Here are the 42 blocks laid out on our living room floor. Between the entertainment center and the couch these blocks barely fit on the floor, and this is the largest workspace I have in the house! How am I going to finish this thing with another 7 inches for the double boarder on each side, plus allowance for batting and backing? I was a little concerned. I could have taken the couch out of the living room while I basted, but ugh! That's a pain!!!
After figuring out the block arrangement, I sewed them together, laid it out on our bed and admired it while plotting my next move! Let's see...I need a roughly 100" x 90" space plus space to move around the quilt for basting...I am in some real trouble. Maybe I could baste half the quilt at a time, but I like to tape down my backing to the floor to make sure it's perfectly aligned and free of any wrinkles, and that would be tough to do.
Very luckily, a neighbor of ours had some free floorspace, which I was able to use to baste a couple of nights later. This is the largest quilt I have ever machine quilted (queen size), and really wasn't looking forward to it. The basting took every quilting pin I had, and dipped heavily into the regular safety pin stash I had almost thrown away several times.
Here's the quilt after I finished basting. Handy Tip: I used one of those gardening kneeling pads to make all that kneeling less painful. The only downside to this process was that our neighbor's A/C was out and it was, like, 95 degrees in there...not fun, but it's one way to speed up the process. I have never basted anything so fast!
For the quilting, I chose the fastest and simplest quilting strategy- straight lines. Though I think I have most of the kinks worked out of free motion quilting on my old Singer, I wasn't willing to risk not finishing because of skipped stitches, thread breaks, or any other roadblocks (at this point I really only had a few hours of sewing time left before we boarded the plane to Russia). With walking foot attached, I straight line quilted about 4 inches apart, using Connecting Threads yellow cotton thread, and I was very happy with the result. Of course, each quilting experience teaches me new thing, and one new thing I am taking to heart is not to regret the mistakes on the current quilt, but to simply enjoy the process and the result, and take whatever "mistakes" I made in design or execution, and not make them next time around.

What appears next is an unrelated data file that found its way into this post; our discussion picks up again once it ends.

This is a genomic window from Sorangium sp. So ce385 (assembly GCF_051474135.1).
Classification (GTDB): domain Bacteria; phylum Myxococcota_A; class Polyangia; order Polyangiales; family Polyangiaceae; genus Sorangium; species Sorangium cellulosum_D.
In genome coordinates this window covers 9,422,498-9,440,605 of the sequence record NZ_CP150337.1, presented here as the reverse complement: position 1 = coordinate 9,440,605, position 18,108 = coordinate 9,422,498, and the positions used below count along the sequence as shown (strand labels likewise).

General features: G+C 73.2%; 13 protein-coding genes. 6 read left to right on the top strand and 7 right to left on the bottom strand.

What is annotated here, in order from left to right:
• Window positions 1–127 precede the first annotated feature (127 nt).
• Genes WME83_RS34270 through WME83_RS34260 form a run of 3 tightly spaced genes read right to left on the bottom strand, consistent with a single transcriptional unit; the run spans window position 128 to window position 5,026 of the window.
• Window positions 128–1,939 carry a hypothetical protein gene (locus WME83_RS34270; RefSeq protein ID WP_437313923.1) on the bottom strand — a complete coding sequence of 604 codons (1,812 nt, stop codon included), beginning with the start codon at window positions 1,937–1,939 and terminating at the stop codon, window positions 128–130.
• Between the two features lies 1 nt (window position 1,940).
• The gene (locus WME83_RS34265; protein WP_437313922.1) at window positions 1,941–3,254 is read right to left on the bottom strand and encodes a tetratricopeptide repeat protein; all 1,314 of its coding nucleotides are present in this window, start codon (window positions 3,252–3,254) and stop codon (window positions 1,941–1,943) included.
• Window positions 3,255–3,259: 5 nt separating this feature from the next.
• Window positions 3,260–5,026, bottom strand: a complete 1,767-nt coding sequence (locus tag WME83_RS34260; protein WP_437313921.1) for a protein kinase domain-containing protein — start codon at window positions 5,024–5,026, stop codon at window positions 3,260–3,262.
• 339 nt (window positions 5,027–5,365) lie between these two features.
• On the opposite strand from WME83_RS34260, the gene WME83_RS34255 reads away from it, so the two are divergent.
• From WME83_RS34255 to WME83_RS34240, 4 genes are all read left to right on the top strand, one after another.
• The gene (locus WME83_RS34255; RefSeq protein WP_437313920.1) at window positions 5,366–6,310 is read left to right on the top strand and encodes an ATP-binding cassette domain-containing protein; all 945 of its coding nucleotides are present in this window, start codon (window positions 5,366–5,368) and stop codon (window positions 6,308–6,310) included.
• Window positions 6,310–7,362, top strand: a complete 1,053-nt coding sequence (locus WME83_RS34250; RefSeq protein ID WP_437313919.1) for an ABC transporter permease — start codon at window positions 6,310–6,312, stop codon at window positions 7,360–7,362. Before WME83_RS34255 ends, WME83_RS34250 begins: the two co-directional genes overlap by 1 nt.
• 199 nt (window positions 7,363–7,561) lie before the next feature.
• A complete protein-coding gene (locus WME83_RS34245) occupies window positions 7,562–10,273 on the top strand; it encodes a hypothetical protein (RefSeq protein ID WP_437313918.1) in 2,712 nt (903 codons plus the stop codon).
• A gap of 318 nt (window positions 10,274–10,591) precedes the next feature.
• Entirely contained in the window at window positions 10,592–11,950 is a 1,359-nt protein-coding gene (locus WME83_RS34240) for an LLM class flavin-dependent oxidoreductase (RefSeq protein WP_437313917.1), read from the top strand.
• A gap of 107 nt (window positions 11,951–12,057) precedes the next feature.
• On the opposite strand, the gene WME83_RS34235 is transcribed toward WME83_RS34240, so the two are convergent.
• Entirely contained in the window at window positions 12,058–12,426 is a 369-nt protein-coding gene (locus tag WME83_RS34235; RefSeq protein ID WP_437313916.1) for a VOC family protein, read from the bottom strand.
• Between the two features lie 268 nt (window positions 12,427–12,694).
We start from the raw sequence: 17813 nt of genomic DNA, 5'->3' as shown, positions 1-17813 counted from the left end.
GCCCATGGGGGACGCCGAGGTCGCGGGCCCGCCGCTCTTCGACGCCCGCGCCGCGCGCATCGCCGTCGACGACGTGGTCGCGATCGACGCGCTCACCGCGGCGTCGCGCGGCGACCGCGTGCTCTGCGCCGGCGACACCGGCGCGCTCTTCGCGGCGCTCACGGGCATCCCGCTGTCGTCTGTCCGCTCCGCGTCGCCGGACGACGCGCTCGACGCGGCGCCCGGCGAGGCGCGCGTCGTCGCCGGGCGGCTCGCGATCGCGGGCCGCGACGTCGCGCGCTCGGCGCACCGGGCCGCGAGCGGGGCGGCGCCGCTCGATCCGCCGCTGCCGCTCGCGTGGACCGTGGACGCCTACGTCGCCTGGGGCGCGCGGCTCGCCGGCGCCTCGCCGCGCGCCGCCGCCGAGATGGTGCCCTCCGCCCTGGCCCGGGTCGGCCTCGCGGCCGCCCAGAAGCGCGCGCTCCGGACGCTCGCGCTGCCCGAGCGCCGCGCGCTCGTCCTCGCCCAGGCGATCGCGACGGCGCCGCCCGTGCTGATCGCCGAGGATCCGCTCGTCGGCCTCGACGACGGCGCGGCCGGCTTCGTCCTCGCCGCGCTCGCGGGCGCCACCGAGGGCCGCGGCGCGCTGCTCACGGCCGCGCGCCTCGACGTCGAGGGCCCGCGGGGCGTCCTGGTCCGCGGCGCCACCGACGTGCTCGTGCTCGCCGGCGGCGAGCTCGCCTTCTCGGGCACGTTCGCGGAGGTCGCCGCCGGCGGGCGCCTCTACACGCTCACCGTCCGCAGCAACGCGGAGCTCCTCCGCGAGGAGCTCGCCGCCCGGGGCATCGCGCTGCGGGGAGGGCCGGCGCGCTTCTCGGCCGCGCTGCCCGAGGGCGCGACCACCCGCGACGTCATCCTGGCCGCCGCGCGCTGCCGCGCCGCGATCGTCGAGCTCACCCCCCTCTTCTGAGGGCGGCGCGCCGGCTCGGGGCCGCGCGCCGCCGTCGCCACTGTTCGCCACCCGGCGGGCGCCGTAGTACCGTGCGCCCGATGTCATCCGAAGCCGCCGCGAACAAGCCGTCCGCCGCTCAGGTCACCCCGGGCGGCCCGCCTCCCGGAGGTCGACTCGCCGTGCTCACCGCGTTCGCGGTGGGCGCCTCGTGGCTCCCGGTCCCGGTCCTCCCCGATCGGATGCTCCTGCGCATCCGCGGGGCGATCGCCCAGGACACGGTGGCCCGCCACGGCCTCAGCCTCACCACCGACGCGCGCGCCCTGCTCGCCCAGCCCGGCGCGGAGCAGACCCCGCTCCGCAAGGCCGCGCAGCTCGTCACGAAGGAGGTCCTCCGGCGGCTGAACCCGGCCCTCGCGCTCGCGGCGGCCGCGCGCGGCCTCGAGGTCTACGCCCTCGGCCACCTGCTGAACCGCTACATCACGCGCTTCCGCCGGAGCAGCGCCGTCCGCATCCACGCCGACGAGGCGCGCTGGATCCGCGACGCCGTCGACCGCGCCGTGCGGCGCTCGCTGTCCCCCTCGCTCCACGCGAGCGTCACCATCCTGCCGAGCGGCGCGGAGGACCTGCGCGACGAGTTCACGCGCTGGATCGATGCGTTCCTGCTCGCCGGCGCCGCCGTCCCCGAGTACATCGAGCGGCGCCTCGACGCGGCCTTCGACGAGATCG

Well, with maybe one hour of sewing time left before we left town, I decided that hand-stitching the binding would be the best use of time, so I sewed the binding fabric to the front, and packed up needles, thread, and quilt to finish the job when we got to Russia. Hoping my wife would help, I figured we'd bang out the binding in a couple of hours. Well, to make a long story short, our luggage didn't make it with us, and when it finally arrived the next day, my wife got really sick, so we lost a couple of days work. Eventually I bound it all myself and we presented the finished product to Katya and her daughter Sasha while at a lakeside cottage outside St. Petersburg. Here are a few pics.
Here it is on our bed at the cottage. It's so rewarding to see a finished quilt on the bed! I have only made three bed-sized quilts, but they are the most satisfying for me to make, as they show so well spread over a bed rather than a lap, I think.
I requested that Katya and Sasha help out with the photo shoot before I said a final "goodbye" to the Greek Crosses. Oh, did I mention why I chose Greek Crosses? Well, Katya and Sergei are Russian Orthodox, but the more detailed Russian Cross (also called the Eastern Orthodox, or three-barred cross), seen below
wasn't really an option for two reasons: 1) it was a more complicated pattern, and I wouldn't have had time to finish before we left, and 2) I think such a specific symbol might be inappropriate to paste all over a quilt you would be sleeping under. The Greek crosses are a bit more generic, but are still a symbol of an Eastern Orthodox christian church, and as my wife is Greek, I thought it was a nice tie-in. In addition, I chose the 1001 Peeps Orange Towers fabric, with its onion-domed tops to give a Russian feeling!
In this picture you can also see the straight-line quilting. At first I had planned to do about 3x the lines, but just ran out of time. Look, I didn't even have enough time to take a decent up-close pic of the quilt :)
Baby Eva is helping display the quilt!
Backed with my huge stash of backing-worthy fabric, and sewn with a racing stripe down the middle! It was definitely a race against time, but I won!!! Gold medal for me :)